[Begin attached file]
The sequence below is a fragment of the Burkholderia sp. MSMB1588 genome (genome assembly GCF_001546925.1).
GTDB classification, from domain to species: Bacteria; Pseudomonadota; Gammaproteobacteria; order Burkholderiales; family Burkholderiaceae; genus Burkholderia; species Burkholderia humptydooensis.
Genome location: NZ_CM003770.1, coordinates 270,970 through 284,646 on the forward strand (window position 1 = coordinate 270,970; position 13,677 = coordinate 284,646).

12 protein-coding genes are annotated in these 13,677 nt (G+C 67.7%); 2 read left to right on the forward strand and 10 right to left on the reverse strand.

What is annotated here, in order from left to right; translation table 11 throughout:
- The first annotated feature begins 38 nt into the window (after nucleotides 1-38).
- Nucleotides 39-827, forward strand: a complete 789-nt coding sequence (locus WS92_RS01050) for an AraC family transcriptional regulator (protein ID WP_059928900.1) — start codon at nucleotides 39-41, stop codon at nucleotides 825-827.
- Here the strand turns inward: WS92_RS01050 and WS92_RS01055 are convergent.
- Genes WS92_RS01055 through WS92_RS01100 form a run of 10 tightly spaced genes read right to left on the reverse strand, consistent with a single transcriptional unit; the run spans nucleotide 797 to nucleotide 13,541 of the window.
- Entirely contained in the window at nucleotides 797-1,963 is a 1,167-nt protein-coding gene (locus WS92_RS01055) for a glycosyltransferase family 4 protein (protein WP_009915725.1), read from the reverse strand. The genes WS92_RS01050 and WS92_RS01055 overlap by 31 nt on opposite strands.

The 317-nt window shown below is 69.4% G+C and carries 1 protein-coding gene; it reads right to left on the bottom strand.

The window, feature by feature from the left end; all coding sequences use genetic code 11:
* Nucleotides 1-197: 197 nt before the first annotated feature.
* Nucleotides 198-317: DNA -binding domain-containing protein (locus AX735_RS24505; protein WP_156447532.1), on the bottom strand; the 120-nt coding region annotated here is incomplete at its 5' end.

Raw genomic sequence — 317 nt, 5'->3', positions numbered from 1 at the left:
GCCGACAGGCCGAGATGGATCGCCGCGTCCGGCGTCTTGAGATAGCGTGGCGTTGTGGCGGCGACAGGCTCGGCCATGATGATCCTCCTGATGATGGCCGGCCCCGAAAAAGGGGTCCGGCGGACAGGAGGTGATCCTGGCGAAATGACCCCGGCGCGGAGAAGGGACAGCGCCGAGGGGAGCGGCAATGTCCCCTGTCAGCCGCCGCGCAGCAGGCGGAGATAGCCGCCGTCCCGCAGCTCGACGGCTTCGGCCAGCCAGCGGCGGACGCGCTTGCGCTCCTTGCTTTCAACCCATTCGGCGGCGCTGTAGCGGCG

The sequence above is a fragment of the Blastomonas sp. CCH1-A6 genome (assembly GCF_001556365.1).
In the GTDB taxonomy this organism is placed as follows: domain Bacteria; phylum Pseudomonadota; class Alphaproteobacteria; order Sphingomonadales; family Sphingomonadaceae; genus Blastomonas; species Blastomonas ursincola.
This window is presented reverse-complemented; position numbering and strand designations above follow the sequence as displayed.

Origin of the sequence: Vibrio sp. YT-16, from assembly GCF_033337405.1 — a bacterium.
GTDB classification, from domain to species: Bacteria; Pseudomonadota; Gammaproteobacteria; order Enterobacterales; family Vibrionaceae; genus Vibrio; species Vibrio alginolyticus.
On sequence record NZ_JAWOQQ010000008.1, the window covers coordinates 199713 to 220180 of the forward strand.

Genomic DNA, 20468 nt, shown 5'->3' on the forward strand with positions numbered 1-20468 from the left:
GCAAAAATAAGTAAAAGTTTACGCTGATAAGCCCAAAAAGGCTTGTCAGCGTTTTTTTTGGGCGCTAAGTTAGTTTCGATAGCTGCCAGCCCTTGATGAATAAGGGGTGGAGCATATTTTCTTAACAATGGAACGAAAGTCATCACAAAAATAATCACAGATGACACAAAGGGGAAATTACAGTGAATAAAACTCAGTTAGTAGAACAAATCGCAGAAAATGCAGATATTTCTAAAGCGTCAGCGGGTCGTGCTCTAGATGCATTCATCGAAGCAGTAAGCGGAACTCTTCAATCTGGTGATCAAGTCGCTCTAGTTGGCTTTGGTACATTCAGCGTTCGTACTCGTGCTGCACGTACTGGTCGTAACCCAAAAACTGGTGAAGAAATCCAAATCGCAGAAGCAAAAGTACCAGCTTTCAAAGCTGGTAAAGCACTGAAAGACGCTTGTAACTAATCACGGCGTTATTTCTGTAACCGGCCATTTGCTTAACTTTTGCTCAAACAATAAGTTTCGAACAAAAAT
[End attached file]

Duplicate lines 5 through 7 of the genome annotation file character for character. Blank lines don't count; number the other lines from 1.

What is annotated here, in order from left to right; translation table 11 throughout:
- The first annotated feature begins 38 nt into the window (after nucleotides 1-38).
- Nucleotides 39-827, forward strand: a complete 789-nt coding sequence (locus WS92_RS01050) for an AraC family transcriptional regulator (protein ID WP_059928900.1) — start codon at nucleotides 39-41, stop codon at nucleotides 825-827.